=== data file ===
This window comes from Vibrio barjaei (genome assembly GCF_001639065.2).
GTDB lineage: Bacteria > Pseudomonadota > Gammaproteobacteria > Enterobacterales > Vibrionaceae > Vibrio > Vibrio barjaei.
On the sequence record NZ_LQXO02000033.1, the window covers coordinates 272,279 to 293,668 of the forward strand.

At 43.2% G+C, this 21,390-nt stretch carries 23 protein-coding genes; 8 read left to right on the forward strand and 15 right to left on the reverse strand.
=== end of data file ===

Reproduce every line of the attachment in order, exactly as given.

This window comes from Vibrio barjaei (genome assembly GCF_001639065.2).
GTDB lineage: Bacteria > Pseudomonadota > Gammaproteobacteria > Enterobacterales > Vibrionaceae > Vibrio > Vibrio barjaei.
On the sequence record NZ_LQXO02000033.1, the window covers coordinates 272,279 to 293,668 of the forward strand.

At 43.2% G+C, this 21,390-nt stretch carries 23 protein-coding genes; 8 read left to right on the forward strand and 15 right to left on the reverse strand.